There is a certain symmetry to this ongoing life of Codman's most famous composition, since Codman himself relied upon print sources for many of his landscapes and genre scenes, a common practice at a time when travel was difficult and access to famous works of art and the landscapes of antiquity was limited. Distinctive in the case of Diamond Cove, however, is the fact that, for those artists reworking Codman's composition, the subject was neither far-flung nor exotic. Particularly once steamboat service to Diamond Cove began in 1822, it was easily accessible to a regional audience; and while the tranquil inlet was and is certainly lovely, there was nothing in it that could claim either the majesty or true uniqueness of, for instance, Niagara Falls or Virginia's Natural Bridge. Nor was Diamond Cove a site of any historical significance; its gentle shores were not associated with drama of either a human or a national nature. Why, then, the appeal of this spot and of Codman's depictions of it? What about it drew the appreciation and imagination of so many?
Many admirers and chroniclers of the American landscape struggled with the same question in the first half of the nineteenth century. The American wilderness, while widely regarded as beautiful and even, in many cases, aesthetically superior to the landscapes of Europe, was thought to lack the significance of centuries of Western history enacted upon it. This argument was derived from the popular nineteenth-century theory, propounded by Scottish philosopher Archibald Alison, that in order to arouse emotions, works of literature and art (and especially landscapes) must contain "associations" with a historical past or with broad concepts of human thought, conflict, or spirituality. In defense of their local scenes, American artists and aestheticians counter-argued that American landscapes had their own unique associations, not merely to a past that, while different from Europe's, was equally rich in legend, but also to a future that would embody all the glories of the new nation. In 1836, Thomas Cole, the acknowledged master of American landscape painting, wrote that:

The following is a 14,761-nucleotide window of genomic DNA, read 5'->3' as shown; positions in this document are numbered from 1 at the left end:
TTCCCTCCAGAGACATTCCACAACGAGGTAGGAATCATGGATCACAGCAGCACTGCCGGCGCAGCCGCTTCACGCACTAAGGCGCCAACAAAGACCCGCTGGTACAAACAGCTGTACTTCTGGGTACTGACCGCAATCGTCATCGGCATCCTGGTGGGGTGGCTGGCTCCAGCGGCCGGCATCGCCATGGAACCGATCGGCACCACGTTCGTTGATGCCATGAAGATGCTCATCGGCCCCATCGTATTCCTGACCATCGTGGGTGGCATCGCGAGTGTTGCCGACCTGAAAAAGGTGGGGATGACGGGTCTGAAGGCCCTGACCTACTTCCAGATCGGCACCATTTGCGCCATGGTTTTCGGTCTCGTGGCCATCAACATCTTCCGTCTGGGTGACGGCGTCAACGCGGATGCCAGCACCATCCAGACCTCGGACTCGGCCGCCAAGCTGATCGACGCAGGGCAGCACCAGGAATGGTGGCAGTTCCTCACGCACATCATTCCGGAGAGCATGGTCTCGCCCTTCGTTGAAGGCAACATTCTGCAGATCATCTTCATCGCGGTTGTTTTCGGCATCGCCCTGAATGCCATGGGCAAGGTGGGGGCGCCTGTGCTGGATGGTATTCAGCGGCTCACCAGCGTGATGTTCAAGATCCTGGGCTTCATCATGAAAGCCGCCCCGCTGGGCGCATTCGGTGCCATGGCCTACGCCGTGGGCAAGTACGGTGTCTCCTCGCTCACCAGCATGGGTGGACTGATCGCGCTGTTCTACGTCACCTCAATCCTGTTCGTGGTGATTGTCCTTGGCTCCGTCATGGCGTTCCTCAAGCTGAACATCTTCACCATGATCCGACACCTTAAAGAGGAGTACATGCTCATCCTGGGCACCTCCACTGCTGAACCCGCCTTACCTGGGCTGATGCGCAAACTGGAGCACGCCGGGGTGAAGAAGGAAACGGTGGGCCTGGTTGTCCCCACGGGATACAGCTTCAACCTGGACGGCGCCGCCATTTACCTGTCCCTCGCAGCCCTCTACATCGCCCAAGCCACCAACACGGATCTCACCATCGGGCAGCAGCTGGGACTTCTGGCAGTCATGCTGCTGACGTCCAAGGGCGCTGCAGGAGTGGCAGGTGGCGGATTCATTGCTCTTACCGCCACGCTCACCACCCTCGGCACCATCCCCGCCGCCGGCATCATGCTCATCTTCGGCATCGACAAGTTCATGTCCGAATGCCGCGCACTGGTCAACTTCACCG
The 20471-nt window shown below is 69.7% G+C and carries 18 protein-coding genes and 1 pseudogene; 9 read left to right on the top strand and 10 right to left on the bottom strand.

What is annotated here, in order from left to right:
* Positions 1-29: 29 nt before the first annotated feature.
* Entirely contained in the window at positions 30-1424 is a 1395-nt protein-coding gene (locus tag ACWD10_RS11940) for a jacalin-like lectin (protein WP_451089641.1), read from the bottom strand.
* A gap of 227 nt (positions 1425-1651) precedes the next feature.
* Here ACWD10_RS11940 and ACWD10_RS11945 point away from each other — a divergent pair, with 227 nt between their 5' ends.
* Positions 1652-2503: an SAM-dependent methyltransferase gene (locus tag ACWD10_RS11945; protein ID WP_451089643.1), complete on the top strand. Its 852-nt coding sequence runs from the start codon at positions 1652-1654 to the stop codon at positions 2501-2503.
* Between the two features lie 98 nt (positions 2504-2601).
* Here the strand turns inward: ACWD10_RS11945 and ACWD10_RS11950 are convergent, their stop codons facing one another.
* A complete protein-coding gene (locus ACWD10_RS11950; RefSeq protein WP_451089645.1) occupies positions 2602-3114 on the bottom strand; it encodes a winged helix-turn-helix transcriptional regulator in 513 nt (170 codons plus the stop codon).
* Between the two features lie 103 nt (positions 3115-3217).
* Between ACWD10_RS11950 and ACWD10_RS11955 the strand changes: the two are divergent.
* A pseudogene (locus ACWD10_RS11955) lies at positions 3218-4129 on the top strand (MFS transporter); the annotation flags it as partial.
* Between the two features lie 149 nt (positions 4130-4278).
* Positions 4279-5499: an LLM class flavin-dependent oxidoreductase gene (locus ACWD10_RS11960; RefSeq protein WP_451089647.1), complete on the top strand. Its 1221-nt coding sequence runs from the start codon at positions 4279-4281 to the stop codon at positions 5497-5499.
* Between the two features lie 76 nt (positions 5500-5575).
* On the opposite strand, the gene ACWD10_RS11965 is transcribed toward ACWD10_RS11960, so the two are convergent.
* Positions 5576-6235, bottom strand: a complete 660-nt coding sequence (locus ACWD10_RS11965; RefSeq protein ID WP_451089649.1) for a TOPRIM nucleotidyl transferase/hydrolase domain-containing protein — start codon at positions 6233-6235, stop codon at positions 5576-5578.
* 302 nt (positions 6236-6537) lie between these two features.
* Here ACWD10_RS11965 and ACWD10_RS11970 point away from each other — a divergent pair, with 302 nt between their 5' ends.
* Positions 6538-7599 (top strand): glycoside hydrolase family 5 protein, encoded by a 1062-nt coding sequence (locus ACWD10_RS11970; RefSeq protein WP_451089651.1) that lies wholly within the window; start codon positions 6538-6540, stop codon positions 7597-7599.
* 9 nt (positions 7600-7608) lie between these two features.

Poets and writers, indeed, seemed bent on sanctifying the terrain of the new republic. In the early years of the nineteenth century, America's embryonic legends became increasingly tied to its landscape. The landing of the Pilgrims on Plymouth Rock, for instance, took on the form of romantic narrative with Daniel Webster's public address at the Plymouth bicentennial in 1820, in which he spoke of the "genius of the place." Various sites along the Delaware River also became historicized with the publication of James Fenimore Cooper's The Last of the Mohicans (1826) and with numerous descriptions and depictions of George Washington crossing the river as General of the Continental Army, poised to surprise and defeat the British troops (p. 50). On a slightly smaller scale, the travel diaries of Yale University President Timothy Dwight, which found a wide audience from their initial 1821 publication through various revised and updated editions into the 1840s, also served to unite legend and landscape. His observations on the climate, terrain, inhabitants, and customs of various northeastern locales are sprinkled with vivid retellings of stories that serve to illustrate either the settlement of the area or the triumph of the inhabitants over adversity (an example that resonates locally is his gripping account of the 1790s Indian wars in Portland). Dwight's inclusion of such narratives within an ostensibly geographical volume provided historical and romantic "associations" for viewers confronted either with that specific landscape itself or a depiction of it.